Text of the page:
US inflation lower; real wages higher; mortgage market slows; China services deficit swells; EU points money laundering finger; world equities rise; UST 10yr 2.70%; oil and gold up; NZ$1 = 68.2 USc; TWI-5 = 72.8

US inflation lower; real wages higher; mortgage market slows; China services deficit swells; EU points money laundering finger; world equities rise; UST 10yr 2.70%; oil and gold up; NZ$1 = 68.2 USc; TWI-5 = 72.8

Here's our summary of key events overnight that affect New Zealand, with news the EU has expanded its list of money laundering countries.

But first in the US, January data on inflation out overnight shows it running at +1.6% pa. That is the smallest annual increase since the June 2017 year. However, falling petrol prices (-10.1%) had a lot to do with the result; the US CPI without food and energy is up +2.2%, the same rate as for the previous two months.

With this data, they have been able to work out the rise in US 'real' weekly earnings and they grew by +1.9% after inflation, higher than the +1.4% gain in the December year.

But even that good news isn't helping the US mortgage market. The latest data reveals that mortgage applications fell at the rate of -3.7%, a faster decline, and -5% lower than the same period a year ago.

Perhaps sentiment is being knocked around by surprises most families are getting with much smaller tax refunds under the Trump tax settings than expected.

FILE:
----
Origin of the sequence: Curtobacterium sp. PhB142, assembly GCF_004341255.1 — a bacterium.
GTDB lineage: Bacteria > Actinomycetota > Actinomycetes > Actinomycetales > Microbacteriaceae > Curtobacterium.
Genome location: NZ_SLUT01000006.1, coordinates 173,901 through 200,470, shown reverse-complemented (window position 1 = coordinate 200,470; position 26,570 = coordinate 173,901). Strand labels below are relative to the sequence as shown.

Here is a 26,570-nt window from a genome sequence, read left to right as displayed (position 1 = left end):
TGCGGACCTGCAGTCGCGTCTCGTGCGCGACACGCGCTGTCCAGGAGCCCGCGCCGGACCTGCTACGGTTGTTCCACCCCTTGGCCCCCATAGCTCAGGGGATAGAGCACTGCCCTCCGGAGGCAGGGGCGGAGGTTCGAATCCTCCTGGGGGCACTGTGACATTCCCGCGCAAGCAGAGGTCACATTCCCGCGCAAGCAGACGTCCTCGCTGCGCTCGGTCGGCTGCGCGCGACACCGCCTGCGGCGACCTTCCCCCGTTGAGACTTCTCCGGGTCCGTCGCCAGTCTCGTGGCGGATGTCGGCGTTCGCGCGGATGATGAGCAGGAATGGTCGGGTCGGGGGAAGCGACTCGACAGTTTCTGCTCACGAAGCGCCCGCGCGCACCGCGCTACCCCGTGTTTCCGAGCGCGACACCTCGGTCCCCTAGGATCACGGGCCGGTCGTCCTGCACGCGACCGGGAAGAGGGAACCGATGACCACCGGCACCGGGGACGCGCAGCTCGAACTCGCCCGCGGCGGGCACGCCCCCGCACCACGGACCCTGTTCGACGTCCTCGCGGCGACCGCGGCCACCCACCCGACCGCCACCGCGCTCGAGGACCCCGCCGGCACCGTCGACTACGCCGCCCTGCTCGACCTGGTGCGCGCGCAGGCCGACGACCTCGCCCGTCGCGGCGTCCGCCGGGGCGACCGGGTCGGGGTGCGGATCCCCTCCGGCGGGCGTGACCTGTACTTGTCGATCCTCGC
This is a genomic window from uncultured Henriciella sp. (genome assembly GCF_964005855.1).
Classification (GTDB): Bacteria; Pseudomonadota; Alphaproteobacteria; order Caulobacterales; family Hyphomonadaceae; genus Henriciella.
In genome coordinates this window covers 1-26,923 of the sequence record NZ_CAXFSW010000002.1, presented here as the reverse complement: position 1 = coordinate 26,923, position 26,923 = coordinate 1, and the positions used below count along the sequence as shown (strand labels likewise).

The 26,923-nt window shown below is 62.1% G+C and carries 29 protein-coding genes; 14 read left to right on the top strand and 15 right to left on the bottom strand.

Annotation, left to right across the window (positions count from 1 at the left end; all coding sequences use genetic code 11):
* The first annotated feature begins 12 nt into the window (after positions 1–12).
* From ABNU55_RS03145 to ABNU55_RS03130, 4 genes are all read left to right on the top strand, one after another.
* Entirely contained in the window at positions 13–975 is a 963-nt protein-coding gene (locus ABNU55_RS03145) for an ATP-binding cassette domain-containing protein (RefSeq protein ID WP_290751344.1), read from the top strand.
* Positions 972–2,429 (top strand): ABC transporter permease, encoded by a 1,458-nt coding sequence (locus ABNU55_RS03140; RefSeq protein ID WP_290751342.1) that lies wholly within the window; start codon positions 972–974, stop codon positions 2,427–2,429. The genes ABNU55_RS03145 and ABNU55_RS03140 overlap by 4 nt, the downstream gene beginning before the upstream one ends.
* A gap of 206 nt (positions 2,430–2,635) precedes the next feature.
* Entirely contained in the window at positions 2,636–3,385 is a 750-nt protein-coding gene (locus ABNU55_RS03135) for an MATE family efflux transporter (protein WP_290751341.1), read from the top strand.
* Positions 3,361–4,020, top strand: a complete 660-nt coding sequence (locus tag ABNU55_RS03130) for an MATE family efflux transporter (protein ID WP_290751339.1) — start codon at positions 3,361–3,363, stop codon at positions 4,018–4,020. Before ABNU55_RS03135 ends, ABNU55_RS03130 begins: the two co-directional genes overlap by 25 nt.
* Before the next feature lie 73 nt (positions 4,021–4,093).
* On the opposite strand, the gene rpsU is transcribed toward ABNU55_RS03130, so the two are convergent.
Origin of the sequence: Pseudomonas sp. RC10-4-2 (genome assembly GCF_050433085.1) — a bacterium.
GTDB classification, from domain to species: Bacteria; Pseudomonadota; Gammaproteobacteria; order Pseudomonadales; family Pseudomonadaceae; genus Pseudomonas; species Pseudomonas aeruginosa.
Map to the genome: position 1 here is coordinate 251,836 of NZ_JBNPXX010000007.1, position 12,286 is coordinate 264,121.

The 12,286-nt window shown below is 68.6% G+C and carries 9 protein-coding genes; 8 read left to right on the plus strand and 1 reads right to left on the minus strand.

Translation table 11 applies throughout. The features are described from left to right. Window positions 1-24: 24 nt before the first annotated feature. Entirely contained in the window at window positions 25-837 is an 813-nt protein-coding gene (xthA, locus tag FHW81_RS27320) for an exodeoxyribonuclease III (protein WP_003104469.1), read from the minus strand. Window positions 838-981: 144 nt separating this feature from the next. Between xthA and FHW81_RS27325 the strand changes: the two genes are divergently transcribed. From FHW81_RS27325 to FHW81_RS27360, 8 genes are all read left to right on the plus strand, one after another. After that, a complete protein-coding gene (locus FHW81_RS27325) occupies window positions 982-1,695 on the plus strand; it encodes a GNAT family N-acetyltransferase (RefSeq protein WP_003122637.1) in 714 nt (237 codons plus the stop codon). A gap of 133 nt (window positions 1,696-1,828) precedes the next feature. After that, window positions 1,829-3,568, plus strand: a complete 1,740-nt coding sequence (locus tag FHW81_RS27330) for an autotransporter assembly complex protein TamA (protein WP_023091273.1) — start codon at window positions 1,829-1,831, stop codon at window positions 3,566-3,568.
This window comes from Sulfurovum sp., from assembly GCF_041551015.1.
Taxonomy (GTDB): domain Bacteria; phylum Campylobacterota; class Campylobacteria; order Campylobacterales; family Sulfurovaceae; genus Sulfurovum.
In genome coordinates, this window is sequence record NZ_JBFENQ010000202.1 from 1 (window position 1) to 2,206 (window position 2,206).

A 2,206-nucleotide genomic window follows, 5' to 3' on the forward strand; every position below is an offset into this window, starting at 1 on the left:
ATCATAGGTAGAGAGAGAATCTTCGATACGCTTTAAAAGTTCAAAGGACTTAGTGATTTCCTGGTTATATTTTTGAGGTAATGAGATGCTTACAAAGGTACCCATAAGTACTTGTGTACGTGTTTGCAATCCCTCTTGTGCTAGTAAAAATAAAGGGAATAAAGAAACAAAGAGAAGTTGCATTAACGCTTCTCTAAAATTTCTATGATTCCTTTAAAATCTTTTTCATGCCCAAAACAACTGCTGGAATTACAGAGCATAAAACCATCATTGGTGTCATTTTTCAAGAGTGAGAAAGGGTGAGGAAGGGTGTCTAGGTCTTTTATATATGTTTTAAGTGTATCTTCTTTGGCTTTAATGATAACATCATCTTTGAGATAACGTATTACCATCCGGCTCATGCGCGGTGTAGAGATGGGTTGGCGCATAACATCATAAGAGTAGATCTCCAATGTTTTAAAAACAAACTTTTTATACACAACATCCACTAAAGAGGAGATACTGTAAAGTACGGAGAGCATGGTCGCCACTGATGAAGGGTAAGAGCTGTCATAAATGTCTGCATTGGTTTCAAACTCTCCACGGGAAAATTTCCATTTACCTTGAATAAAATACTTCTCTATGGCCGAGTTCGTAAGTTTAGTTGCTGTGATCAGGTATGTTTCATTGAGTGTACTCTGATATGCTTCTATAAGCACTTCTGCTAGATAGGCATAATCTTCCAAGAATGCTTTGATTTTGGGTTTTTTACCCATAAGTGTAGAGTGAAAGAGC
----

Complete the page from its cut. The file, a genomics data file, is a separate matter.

In China, their debt market got rattled again yesterday with another large company in technical default over a bond payment. In the end they came up with the payment a day late, but the stress is showing and expanding.

And China's sudden massive appetite for international travel is showing up in a fast-rising services deficit. In 2018 their overall services deficit exceeded -US$250 bln. In part to control this ballooning deficit, China is cracking down on 'illegal' currency traders.

The EU has snubbed Saudi Arabia by adding it to its blacklist of havens for money-laundering and terrorist financing, joining the likes of Iran, Syria and North Korea. The list of 23 jurisdictions, which also includes Panama, Puerto Rico and Samoa, updates an earlier, shorter list. Eight of the countries are in the Commonwealth, four are American territories. Notably, none are EU members or EU neighbours even though the Dutch-sandwich, for example, is one of the most famous corporate tax-dodging (tax laundering) strategies.

Meanwhile, EU industrial production is withering.